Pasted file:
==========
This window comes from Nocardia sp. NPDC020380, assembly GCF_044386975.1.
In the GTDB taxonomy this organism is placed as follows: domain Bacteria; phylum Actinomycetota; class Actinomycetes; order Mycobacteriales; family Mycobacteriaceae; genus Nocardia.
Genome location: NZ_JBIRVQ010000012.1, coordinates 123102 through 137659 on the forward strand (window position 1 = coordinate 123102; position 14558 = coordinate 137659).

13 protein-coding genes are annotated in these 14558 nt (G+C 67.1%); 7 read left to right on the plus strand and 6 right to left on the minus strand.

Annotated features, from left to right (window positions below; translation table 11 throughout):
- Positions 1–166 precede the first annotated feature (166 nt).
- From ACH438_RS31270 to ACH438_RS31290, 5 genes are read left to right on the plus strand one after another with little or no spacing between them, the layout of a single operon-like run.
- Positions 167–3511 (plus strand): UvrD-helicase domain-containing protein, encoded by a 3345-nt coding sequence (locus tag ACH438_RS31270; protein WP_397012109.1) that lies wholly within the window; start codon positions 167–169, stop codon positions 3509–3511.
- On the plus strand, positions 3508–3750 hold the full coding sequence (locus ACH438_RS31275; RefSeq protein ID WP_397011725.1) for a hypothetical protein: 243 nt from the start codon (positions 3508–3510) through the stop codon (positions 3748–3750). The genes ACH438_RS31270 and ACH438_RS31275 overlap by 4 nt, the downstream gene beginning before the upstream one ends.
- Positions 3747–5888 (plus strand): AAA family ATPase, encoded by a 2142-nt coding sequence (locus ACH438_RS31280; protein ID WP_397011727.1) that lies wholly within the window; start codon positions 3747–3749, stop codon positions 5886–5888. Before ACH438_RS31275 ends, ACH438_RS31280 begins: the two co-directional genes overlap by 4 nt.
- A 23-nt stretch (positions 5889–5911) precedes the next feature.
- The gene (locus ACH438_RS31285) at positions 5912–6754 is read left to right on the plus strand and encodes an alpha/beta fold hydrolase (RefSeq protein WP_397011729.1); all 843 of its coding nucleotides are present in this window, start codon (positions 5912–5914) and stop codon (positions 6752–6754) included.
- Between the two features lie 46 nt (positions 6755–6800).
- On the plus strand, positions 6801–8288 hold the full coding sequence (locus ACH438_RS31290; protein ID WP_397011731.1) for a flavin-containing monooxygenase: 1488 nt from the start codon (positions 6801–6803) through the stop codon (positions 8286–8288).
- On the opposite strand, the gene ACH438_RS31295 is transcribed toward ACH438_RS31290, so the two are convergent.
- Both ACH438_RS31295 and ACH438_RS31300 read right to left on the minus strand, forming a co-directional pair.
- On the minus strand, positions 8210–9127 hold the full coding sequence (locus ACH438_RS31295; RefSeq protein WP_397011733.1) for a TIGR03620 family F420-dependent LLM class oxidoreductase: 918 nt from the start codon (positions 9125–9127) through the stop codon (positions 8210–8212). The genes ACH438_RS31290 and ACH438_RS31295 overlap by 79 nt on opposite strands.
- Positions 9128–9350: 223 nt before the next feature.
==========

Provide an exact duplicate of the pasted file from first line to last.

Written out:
This window comes from Nocardia sp. NPDC020380, assembly GCF_044386975.1.
In the GTDB taxonomy this organism is placed as follows: domain Bacteria; phylum Actinomycetota; class Actinomycetes; order Mycobacteriales; family Mycobacteriaceae; genus Nocardia.
Genome location: NZ_JBIRVQ010000012.1, coordinates 123102 through 137659 on the forward strand (window position 1 = coordinate 123102; position 14558 = coordinate 137659).

13 protein-coding genes are annotated in these 14558 nt (G+C 67.1%); 7 read left to right on the plus strand and 6 right to left on the minus strand.

Annotated features, from left to right (window positions below; translation table 11 throughout):
- Positions 1–166 precede the first annotated feature (166 nt).
- From ACH438_RS31270 to ACH438_RS31290, 5 genes are read left to right on the plus strand one after another with little or no spacing between them, the layout of a single operon-like run.
- Positions 167–3511 (plus strand): UvrD-helicase domain-containing protein, encoded by a 3345-nt coding sequence (locus tag ACH438_RS31270; protein WP_397012109.1) that lies wholly within the window; start codon positions 167–169, stop codon positions 3509–3511.
- On the plus strand, positions 3508–3750 hold the full coding sequence (locus ACH438_RS31275; RefSeq protein ID WP_397011725.1) for a hypothetical protein: 243 nt from the start codon (positions 3508–3510) through the stop codon (positions 3748–3750). The genes ACH438_RS31270 and ACH438_RS31275 overlap by 4 nt, the downstream gene beginning before the upstream one ends.
- Positions 3747–5888 (plus strand): AAA family ATPase, encoded by a 2142-nt coding sequence (locus ACH438_RS31280; protein ID WP_397011727.1) that lies wholly within the window; start codon positions 3747–3749, stop codon positions 5886–5888. Before ACH438_RS31275 ends, ACH438_RS31280 begins: the two co-directional genes overlap by 4 nt.
- A 23-nt stretch (positions 5889–5911) precedes the next feature.
- The gene (locus ACH438_RS31285) at positions 5912–6754 is read left to right on the plus strand and encodes an alpha/beta fold hydrolase (RefSeq protein WP_397011729.1); all 843 of its coding nucleotides are present in this window, start codon (positions 5912–5914) and stop codon (positions 6752–6754) included.
- Between the two features lie 46 nt (positions 6755–6800).
- On the plus strand, positions 6801–8288 hold the full coding sequence (locus ACH438_RS31290; protein ID WP_397011731.1) for a flavin-containing monooxygenase: 1488 nt from the start codon (positions 6801–6803) through the stop codon (positions 8286–8288).
- On the opposite strand, the gene ACH438_RS31295 is transcribed toward ACH438_RS31290, so the two are convergent.
- Both ACH438_RS31295 and ACH438_RS31300 read right to left on the minus strand, forming a co-directional pair.
- On the minus strand, positions 8210–9127 hold the full coding sequence (locus ACH438_RS31295; RefSeq protein WP_397011733.1) for a TIGR03620 family F420-dependent LLM class oxidoreductase: 918 nt from the start codon (positions 9125–9127) through the stop codon (positions 8210–8212). The genes ACH438_RS31290 and ACH438_RS31295 overlap by 79 nt on opposite strands.
- Positions 9128–9350: 223 nt before the next feature.